One in two Internet users, who are victims of stalking, know those harassing them online. This is revealed in a survey, published on Tuesday by Microsoft on the global “Safer Internet Day”. More than one stalker in four is from family or friendship circles.
In this study conducted online in 23 countries including Belgium, in which 502 individuals were surveyed, a little over 60% of victims of Internet stalking state having lost trust in others, both online and offline. They also experience greater effects of stress, suffering from a lack of sleep, and even sometimes loneliness.
This survey shows women and youngsters as the individuals most vulnerable to such forms of stalking. Half of all women questioned have been stalked online, compared to 41% of men. Although youngsters face equal levels of intimidation online to adults, the psychological consequences prove more serious. The youngsters thus experienced more stress (41%) than adults (22%) in this sample.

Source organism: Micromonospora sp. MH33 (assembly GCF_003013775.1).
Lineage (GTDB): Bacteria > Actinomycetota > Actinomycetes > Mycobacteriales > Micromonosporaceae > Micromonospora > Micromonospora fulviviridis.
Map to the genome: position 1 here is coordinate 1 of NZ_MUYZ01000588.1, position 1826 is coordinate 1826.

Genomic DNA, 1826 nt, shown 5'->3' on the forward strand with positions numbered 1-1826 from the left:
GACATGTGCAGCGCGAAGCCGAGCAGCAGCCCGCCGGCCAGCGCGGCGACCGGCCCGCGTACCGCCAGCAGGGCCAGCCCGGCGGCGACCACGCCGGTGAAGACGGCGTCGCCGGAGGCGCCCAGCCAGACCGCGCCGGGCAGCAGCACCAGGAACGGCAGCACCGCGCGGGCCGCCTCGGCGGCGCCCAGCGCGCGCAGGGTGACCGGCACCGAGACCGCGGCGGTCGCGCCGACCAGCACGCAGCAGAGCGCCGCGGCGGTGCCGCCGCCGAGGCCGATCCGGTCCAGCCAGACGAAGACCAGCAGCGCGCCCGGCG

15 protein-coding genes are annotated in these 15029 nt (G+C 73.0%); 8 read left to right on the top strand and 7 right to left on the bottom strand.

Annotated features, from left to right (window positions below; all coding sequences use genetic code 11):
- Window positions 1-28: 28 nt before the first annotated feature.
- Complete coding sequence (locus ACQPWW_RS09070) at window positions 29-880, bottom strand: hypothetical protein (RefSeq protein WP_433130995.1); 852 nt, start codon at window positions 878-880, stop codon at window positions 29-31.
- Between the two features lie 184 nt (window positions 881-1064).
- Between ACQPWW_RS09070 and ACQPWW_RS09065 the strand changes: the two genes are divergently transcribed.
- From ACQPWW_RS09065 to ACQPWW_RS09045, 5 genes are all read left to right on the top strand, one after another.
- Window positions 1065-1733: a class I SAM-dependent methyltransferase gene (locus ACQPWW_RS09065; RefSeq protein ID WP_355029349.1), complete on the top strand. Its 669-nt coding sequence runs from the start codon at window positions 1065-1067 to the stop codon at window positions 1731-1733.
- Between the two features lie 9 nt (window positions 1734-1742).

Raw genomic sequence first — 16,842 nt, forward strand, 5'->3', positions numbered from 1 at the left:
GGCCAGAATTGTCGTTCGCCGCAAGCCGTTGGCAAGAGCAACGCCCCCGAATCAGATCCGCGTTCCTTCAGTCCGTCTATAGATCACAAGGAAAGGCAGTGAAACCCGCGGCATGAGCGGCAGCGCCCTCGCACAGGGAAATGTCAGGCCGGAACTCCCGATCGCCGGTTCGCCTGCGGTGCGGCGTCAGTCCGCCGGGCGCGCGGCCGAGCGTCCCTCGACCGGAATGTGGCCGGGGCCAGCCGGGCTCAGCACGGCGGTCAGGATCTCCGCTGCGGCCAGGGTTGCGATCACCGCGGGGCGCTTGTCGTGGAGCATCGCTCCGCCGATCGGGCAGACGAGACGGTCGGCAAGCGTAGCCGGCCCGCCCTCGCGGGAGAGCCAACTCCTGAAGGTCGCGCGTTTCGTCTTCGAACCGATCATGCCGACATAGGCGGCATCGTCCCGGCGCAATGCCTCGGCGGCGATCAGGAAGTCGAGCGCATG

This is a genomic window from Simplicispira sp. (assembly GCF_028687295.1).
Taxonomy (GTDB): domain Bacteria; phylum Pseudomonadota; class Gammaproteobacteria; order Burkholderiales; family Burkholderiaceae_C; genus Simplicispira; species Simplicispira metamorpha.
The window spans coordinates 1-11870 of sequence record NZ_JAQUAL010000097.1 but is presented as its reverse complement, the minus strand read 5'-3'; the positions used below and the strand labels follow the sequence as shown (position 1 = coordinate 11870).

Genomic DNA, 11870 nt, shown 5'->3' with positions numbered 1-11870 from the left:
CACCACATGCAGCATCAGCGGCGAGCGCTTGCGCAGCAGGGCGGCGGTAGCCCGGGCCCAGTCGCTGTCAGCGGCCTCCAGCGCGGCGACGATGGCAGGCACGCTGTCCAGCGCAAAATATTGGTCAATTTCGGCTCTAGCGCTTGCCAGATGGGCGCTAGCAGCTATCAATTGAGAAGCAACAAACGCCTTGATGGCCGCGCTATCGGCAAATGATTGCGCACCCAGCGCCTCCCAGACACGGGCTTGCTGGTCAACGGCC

Lastly, almost 50% of Belgians questioned indicate being victims of unsolicited contacts, unwanted “sexting”, intimidation, cyber-bullying and online misogyny. Microsoft has devised a classification for the countries studied. Belgium is ranked in eighth place within the so-called “Digital Civility Index”.